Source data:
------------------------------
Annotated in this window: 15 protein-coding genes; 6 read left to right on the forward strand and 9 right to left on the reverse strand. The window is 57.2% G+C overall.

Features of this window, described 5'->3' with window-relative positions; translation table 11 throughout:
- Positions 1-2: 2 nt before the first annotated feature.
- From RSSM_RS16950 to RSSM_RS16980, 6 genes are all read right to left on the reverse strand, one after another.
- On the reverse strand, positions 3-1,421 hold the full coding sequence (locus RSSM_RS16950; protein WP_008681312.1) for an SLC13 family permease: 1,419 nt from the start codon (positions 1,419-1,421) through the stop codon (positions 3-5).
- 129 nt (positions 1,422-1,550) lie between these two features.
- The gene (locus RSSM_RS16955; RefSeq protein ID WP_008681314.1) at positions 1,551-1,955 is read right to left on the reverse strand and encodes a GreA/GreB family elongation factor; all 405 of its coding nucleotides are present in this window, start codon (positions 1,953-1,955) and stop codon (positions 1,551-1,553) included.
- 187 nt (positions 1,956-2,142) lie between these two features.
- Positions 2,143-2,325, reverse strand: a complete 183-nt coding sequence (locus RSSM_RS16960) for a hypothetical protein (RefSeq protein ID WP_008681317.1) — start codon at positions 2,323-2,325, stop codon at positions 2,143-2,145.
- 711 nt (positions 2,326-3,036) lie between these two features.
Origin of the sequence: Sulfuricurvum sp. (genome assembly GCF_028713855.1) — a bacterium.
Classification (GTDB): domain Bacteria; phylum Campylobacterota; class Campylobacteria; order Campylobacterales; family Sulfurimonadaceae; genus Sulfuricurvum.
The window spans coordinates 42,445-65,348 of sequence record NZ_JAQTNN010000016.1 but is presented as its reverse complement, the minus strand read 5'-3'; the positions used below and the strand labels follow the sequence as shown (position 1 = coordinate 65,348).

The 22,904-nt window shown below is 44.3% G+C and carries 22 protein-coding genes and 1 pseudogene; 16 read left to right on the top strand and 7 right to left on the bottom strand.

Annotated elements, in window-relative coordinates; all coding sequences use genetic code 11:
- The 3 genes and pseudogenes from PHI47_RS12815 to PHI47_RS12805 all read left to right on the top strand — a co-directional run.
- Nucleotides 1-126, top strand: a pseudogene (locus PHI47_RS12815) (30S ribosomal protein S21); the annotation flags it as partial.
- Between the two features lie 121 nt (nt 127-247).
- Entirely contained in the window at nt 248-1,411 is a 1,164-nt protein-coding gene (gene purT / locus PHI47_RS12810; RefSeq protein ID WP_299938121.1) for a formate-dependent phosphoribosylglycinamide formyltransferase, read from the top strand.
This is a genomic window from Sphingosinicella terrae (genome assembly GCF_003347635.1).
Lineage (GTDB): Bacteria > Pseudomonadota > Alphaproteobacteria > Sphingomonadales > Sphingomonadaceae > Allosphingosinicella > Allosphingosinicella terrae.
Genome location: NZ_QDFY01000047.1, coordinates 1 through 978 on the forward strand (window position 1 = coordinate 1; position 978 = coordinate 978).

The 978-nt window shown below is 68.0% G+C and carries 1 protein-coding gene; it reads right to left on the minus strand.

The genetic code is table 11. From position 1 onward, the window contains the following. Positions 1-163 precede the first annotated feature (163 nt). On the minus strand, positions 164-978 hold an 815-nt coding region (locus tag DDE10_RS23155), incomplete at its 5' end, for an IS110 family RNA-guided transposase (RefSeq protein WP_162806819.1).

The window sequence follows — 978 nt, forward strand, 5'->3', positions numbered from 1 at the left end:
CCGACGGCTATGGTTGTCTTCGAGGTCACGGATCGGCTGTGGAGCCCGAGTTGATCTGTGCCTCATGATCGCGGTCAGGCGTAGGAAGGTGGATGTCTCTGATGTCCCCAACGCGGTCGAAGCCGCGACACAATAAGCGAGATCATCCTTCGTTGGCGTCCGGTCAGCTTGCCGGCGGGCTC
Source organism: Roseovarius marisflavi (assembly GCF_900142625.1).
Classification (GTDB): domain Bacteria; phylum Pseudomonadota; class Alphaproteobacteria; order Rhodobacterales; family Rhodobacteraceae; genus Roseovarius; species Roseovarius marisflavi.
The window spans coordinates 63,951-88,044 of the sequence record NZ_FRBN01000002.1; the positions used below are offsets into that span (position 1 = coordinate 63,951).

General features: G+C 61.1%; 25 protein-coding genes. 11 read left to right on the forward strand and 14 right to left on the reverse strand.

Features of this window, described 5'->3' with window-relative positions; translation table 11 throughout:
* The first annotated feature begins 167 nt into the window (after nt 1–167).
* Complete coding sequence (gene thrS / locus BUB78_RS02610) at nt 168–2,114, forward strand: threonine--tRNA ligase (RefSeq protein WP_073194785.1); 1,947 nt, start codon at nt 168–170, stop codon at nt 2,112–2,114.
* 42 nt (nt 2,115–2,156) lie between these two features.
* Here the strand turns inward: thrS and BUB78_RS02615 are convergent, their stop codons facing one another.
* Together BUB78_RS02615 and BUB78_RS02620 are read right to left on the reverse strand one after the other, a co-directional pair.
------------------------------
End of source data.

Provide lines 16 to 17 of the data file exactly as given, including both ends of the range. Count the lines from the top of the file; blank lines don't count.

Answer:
- The 3 genes and pseudogenes from PHI47_RS12815 to PHI47_RS12805 all read left to right on the top strand — a co-directional run.
- Nucleotides 1-126, top strand: a pseudogene (locus PHI47_RS12815) (30S ribosomal protein S21); the annotation flags it as partial.